And is it possible that in calling them together like this, Jacob was indirectly sharing his desire that they all may be one?  Henry describes the desire of Jacob for them “to unite in love, (to keep together, not to mingle with the Egyptians, not to forsake the assembling of themselves together,) and a prediction that they should not be separated from each other, as Abraham’s sons and Isaac’s were, but should be incorporated, and all make one people.”  That, in Jacob’s mind, would have been important for God’s Covenant to be facilitated.  What a desire for a father to have for his children.  My wife and I rejoice greatly when our children and their spouses want to spend time together with each other.  It is then I can honestly confess, in some unexplainable way, that I enjoy “kid-sitting” the most.  It is then it gives me the greatest satisfaction.

It is important we point out here the possible significance of the phrase “in the days to come” in this segment of Scripture.  Jacob is not prophesizing what will befall his children immediately as individuals but rather what will happen to their specific future generations “in the days to come” maybe even after the time they return to the land of Canaan.  That is what God had shared with him in a general way.  Similarly, as Christian parents, we do not have the ability to tell each of our children what education they will achieve, what jobs they will attain, how wealthy they will get or how poor they will remain, whether they will contract some illness or not, etc.  But clearly, as students of our Bible, we can share with them what God has in store for them and the world in the days to come, and therefore, how they may want to live their lives accordingly.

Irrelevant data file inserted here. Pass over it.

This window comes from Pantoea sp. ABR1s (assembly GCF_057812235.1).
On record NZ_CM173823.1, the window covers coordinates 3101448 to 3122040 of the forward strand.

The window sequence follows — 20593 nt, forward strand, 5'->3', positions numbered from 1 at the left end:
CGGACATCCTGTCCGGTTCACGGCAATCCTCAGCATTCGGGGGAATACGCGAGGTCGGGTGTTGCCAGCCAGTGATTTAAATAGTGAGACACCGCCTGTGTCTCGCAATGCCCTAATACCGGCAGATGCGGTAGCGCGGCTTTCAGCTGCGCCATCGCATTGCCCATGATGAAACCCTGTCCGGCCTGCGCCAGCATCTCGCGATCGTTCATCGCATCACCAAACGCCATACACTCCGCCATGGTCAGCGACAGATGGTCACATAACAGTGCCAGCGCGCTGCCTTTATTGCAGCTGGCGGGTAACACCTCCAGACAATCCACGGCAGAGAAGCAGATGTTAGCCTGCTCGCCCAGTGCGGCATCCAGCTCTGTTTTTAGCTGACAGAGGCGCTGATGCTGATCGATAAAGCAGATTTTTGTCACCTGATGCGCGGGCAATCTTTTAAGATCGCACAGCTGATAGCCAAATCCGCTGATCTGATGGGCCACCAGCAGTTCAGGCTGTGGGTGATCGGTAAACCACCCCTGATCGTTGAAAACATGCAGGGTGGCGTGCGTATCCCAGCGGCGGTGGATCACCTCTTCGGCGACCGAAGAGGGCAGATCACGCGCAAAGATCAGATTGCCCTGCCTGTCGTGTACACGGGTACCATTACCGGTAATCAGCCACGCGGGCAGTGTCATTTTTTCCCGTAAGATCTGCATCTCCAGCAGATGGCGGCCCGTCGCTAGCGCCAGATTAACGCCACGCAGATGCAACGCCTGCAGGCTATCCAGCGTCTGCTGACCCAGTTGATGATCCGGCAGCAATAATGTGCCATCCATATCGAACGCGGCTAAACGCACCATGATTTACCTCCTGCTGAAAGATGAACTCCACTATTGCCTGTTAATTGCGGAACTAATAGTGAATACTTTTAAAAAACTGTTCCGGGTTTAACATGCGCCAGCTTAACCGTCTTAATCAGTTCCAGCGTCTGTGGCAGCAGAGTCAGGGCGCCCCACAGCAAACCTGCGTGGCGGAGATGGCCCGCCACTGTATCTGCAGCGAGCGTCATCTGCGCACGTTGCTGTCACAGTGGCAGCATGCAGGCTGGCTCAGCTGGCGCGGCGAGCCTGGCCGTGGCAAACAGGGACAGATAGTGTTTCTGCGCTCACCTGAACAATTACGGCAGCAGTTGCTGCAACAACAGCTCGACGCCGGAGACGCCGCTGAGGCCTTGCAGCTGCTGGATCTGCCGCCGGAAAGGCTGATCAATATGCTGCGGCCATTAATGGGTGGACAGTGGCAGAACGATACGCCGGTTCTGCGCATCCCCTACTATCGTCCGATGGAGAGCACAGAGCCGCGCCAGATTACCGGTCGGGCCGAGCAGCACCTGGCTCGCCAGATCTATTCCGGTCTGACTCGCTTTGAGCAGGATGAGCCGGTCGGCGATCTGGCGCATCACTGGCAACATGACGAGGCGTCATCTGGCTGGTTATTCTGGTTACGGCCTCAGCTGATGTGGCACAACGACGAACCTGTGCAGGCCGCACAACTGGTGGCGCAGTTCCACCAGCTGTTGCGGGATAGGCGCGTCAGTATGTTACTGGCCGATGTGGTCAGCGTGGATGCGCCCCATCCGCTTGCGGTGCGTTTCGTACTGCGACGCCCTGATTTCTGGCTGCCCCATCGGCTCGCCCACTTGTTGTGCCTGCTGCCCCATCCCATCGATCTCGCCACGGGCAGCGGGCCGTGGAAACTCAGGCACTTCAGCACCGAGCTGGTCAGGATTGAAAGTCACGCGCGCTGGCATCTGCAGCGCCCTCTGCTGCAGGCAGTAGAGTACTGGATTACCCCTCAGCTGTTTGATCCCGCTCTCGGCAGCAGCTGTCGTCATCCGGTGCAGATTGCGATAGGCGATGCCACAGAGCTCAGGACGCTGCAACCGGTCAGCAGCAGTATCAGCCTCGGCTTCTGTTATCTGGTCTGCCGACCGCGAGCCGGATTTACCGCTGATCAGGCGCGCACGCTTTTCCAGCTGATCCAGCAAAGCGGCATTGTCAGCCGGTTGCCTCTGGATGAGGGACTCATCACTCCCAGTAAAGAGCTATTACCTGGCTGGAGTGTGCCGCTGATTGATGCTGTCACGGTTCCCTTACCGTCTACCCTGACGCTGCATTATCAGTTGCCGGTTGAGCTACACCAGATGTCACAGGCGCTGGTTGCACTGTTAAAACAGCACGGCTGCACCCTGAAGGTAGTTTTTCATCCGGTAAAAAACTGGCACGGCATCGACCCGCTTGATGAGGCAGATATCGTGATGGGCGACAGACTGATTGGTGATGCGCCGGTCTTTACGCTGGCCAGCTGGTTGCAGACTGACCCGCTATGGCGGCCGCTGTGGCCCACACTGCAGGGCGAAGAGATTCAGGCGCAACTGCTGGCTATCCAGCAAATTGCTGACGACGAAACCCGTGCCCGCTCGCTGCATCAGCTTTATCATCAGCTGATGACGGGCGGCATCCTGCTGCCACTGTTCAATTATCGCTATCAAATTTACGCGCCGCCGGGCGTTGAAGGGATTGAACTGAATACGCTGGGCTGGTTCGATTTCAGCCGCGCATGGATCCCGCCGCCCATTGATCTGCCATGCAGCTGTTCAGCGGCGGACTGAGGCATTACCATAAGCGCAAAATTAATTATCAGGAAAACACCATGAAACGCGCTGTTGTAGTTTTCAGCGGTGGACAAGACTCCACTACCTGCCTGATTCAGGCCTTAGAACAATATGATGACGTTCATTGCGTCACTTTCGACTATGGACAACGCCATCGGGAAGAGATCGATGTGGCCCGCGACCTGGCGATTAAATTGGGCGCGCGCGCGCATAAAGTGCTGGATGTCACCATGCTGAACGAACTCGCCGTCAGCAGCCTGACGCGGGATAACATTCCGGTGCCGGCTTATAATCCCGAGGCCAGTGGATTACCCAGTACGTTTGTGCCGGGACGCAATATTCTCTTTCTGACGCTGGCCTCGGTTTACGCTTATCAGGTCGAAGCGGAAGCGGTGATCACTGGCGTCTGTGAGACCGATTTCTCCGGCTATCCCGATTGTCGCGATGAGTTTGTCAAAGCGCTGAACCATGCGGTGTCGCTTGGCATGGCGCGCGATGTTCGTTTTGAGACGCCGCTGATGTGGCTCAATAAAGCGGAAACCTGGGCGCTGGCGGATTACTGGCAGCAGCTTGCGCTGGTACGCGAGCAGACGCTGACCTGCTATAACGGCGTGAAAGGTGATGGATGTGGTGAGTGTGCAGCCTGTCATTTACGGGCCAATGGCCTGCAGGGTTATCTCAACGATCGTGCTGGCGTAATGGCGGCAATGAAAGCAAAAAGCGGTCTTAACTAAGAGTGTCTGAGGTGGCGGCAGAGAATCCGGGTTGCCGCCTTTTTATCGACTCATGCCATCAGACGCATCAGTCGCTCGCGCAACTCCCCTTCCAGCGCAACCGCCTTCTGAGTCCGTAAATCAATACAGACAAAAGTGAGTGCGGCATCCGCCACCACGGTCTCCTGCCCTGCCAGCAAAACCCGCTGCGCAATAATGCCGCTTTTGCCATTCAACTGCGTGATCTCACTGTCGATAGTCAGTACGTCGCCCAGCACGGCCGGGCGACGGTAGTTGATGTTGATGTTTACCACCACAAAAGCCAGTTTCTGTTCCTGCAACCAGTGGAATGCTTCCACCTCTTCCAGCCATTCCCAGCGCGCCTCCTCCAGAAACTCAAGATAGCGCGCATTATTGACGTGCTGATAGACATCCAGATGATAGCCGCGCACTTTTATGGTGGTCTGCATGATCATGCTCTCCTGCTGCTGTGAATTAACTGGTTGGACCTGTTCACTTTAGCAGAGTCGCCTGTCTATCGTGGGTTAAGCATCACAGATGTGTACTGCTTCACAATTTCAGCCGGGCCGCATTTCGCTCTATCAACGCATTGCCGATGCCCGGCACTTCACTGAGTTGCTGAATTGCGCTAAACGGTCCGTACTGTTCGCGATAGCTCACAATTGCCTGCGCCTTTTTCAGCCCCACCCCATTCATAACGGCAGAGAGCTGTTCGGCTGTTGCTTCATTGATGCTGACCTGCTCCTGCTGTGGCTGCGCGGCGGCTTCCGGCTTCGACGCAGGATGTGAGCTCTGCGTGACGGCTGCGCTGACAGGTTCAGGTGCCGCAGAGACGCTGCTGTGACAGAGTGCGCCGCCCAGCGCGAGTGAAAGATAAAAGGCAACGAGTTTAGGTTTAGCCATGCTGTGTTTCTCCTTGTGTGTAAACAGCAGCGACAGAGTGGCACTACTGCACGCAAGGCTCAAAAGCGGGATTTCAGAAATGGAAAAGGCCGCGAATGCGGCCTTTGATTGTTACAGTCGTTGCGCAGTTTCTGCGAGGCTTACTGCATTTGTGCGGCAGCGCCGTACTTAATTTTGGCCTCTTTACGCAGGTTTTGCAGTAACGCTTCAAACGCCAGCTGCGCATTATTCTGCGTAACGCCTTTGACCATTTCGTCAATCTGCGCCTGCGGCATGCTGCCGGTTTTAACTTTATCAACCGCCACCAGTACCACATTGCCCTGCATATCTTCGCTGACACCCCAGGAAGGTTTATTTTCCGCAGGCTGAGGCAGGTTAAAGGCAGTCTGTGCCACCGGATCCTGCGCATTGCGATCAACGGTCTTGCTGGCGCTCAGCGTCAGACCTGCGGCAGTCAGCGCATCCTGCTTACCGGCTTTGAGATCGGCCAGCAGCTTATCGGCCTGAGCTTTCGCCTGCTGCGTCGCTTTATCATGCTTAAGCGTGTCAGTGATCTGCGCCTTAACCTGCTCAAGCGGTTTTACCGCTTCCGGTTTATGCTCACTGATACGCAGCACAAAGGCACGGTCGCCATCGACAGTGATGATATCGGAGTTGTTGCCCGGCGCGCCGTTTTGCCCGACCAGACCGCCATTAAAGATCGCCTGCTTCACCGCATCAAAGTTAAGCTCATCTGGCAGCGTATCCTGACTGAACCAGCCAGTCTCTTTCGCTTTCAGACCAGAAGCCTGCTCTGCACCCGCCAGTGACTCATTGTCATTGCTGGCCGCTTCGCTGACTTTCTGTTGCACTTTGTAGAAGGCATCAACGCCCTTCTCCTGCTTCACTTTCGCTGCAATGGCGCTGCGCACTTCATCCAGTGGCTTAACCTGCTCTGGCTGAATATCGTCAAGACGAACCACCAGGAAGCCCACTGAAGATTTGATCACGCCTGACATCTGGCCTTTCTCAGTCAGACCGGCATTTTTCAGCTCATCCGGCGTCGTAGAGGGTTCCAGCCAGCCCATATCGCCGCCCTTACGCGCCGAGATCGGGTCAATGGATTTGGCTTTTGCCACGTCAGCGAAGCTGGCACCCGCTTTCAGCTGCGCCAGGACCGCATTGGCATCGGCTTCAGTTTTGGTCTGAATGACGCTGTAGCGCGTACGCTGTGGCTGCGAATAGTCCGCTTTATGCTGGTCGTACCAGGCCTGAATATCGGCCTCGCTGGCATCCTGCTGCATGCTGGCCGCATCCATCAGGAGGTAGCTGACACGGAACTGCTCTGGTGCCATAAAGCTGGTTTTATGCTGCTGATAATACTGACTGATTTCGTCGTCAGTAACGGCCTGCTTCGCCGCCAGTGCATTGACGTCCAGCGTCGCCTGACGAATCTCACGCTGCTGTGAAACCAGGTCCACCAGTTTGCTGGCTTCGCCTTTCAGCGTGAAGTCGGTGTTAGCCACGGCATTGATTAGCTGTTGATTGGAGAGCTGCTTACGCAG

And finally, there’s a lesson here perhaps for those of us who are still ‘children’ in the sense that one of our parents is still alive.  Jacob uses the words, “hear” and “listen”.  Some versions of Scripture say, “Hearken to Israel . . . ”.  Children are implored to pay attention to what a godly parent may have to say to them as they utter their last advice to them both out of love for them and for God.  Some of us were fortunate enough to have had that advice come from both our parents.  In the case of my father, it came during the last half-year or so of his life as he knew he was battling cancer.  Thankfully, my mother, who left us more suddenly, was able to impart to me verbally and in writing throughout her life.

Genesis 49:1,2 are just two short verses introducing a set of pronouncements, yet when examined closely, they yield incredible wisdom.  May we benefit from them.